Natthukamma (Skt. nasya – nasal therapy) and sirovirecana (a specific form of nasya) distained as means of wrong livelihood in the Brahmajala and Samannaphala Suttas, are permitted according to the Vinaya: “I allow, monks, (medical) treatment through the nose” (Vin.I.204). Clearly any distain is towards the prospect of Buddhist monks receiving remuneration for the provision of those services, not the therapeutic interventions themselves (p.27, Zysk, 1992). In fact, of all the occupations during the time of the Buddha, the medical profession appears to have been valued the most by the Buddhists as in full keeping with the principle of right livelihood (samma ajiva) (p.228, Dharmasiri, 1997; p.118, Sharma). Medicine was always a significant part of Buddhism throughout the development of the religion (p.70, Zysk, 1992), and where prompted by compassion combined with charity, involvement with the practice of nursing or medicine was not distained by the Buddha, but is actively encouraged (p.17, Liyanaratne, 1999):
“Monks, you have not a mother, you have not a father who might tend you. If you, monks, do not tend one another, then who is there who will tend you? Whoever, monks, would tend me, he should tend the sick' (Vin.I.302).
It can also be observed that the Brahmajala Sutta explicitly mentions that sramanas as well as Brahmins were engaging in the practice of these therapies (natthukamma (Skt. nasya – nasal therapy) etc.). Consequently, Vedic influences (such as specific knowledge and healing approaches originating in the Atharvaveda) may have become more connected with some early medical traditions than others. This appears to be supported by the fact that whilst Susruta mentioned three hundred bones in the human body, both adherents of the Vedas and Cakara's school held them to be three hundred and sixty (p.13, Haldar, 1977). Whatever the remaining early Vedic influences within the various medical traditions, it appears likely that the earliest Ayurvedic practitioners operated among the sramanas, outside brahmanic restrictions:
‘…Unaffected by brahmanic strictures and taboos, these sramanic physicians developed an empirically based medical epistemology and accumulated medical lore from different healing traditions in ancient India. Ideally suited to the Buddha's key teaching of the Middle Way, this medical information was codified in the early Buddhist monastic rules, which gave rise to a tradition of Buddhist monastic medicine during the centuries following the founder's death' (p.117-8, Zysk, 1992).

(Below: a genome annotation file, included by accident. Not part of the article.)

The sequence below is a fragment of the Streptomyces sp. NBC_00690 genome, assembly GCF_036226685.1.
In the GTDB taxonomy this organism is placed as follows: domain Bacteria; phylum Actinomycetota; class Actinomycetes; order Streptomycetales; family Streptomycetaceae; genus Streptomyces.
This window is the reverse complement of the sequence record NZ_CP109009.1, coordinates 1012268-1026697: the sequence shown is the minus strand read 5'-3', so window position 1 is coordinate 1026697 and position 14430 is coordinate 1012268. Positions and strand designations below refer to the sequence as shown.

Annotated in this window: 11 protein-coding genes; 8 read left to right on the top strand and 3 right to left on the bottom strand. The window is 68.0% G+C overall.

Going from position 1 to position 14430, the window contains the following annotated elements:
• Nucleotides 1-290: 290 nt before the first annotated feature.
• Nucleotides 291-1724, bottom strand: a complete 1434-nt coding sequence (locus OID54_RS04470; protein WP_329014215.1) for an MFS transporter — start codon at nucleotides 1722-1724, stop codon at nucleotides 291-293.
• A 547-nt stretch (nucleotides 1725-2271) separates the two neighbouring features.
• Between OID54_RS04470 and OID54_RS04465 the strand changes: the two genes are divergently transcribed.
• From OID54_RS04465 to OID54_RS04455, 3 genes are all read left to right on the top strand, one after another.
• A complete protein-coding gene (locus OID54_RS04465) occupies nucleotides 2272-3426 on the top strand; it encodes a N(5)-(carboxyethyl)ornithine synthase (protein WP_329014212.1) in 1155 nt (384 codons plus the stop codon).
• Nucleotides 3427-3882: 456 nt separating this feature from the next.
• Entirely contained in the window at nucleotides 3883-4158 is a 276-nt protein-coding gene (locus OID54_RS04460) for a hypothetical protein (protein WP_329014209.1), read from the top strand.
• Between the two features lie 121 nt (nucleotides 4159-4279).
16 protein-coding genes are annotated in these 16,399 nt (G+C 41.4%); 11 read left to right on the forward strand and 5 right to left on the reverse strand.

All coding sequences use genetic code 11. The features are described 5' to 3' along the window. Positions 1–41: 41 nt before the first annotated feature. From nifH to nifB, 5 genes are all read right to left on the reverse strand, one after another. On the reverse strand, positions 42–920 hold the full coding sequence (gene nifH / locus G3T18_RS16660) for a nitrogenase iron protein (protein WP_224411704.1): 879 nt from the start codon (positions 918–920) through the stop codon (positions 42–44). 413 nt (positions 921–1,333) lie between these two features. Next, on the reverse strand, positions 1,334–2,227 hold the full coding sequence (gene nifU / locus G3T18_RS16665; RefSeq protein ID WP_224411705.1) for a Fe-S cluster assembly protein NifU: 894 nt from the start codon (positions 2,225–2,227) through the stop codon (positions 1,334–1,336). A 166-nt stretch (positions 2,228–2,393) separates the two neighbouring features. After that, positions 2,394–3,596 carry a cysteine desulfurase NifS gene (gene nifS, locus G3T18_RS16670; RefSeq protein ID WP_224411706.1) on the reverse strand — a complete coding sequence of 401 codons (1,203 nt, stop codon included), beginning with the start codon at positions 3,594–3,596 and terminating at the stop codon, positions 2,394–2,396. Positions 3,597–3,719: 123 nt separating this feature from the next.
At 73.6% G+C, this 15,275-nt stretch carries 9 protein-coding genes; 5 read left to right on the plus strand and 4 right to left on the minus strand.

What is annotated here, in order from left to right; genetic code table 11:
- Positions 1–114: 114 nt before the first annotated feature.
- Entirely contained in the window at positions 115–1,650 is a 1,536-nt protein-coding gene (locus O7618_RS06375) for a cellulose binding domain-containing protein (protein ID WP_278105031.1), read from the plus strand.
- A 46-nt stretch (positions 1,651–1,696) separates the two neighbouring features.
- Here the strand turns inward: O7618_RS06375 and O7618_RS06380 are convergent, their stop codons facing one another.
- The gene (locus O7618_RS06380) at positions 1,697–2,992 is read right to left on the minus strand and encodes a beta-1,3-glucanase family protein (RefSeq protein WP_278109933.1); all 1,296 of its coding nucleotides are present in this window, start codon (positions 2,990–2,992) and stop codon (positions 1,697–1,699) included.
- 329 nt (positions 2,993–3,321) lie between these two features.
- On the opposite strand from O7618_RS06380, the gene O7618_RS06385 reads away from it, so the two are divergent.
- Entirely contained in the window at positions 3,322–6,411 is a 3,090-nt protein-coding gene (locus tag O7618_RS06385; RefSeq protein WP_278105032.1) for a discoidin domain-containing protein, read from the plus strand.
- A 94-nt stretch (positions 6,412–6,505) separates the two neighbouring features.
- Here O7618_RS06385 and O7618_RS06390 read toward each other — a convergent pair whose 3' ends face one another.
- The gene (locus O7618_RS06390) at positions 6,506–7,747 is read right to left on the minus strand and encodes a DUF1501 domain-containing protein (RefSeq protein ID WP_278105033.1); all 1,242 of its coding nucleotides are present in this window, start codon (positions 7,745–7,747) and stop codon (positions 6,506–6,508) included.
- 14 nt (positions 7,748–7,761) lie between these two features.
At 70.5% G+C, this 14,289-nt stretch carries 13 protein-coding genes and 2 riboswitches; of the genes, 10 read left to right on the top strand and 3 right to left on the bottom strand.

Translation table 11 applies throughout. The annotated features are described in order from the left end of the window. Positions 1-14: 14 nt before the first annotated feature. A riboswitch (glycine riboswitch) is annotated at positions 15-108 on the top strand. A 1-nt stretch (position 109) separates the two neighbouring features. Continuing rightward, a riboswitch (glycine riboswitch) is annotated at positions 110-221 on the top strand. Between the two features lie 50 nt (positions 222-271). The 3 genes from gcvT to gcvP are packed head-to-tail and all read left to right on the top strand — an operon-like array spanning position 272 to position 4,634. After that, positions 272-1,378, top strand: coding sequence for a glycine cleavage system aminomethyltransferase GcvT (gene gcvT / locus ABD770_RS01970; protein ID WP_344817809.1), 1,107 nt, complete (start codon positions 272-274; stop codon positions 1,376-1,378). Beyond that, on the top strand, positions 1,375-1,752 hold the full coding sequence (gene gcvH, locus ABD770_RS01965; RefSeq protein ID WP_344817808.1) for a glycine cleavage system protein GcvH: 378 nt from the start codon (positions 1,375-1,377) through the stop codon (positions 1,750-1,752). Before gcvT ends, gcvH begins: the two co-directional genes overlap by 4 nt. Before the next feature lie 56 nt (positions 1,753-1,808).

Pandey (2015) emphasised that the traditional medicine in Buddhist India was ‘undoubtedly the forerunner of Ayruveda of today’ (p.472, Pandey et al, 2015), Laiyanaratne (1999) has recognised that the development of Ayurveda took place principally in a ‘Buddhist matrix’ with the Sangha playing a major role (p.xi, Laiyanaratne, 1999) and Dharmasiri (1997) has emphasized that ‘…Ayurveda medicine itself is primarily of Buddhist origin with substantial Buddhist contributions throughout its history...' (p.209, Dharmasiri, 1997). Both the AH and Astangha Samgraha acknowledge the contribution of the Buddha to medicine in their opening verses by paying homage to the Buddha both explicitly (in the AS) and surreptitiously (in the AH):
'Obeisances to the Buddha, who by the power of knowledge and spells has subdued the mighty serpent called citta (mind)…
…I bow my head in reverence to that One (rare, unique) physician, who has dispelled from this world, quickly, all the rogas (diseases) commencing with raga (desire, lust) etc...’ (AS.Su.I.1).
‘Obeisances be, to that Apurva vaidya (unique/unparallelled/rare physician) who has destroyed, without any residue, (all) the diseases like raga (passion/desire) etc…’ (AH.Su.I.1).
From the time of the earliest suttas, the Buddhist tradition has emphasised that it is ultimately not Brahma, but the Buddhas who are true source of knowledge and wisdom (DN.I.222), and in these texts, Buddha is recognised as ‘the principal teacher of medicine’ (p.8, Zysk, 1992). In Buddhist Sri Lanka and Tibet the Brahmanist mythological lineage through which the origin of Ayurveda is traced has been maintained but with variations which explicitly emphasise the Buddha as source. According to Tibetan tradition, the Buddha Kasyapa (see image above) is firmly identified as the principal teacher of medicine (p.49, Dash, 1976; p.47, Clifford, 1984), and in the Vaidyalankara, an Ayurvedic text written in Sri Lanka, it is explained that the historical Buddha made Ayurveda clear, by getting Jivaka to learn it (Jivaka was the Buddha’s own physician, but is not mentioned in Brahminist Indian tradition concerning the origin of Ayurveda) (pp.395-6, Liyanaratne, 1999).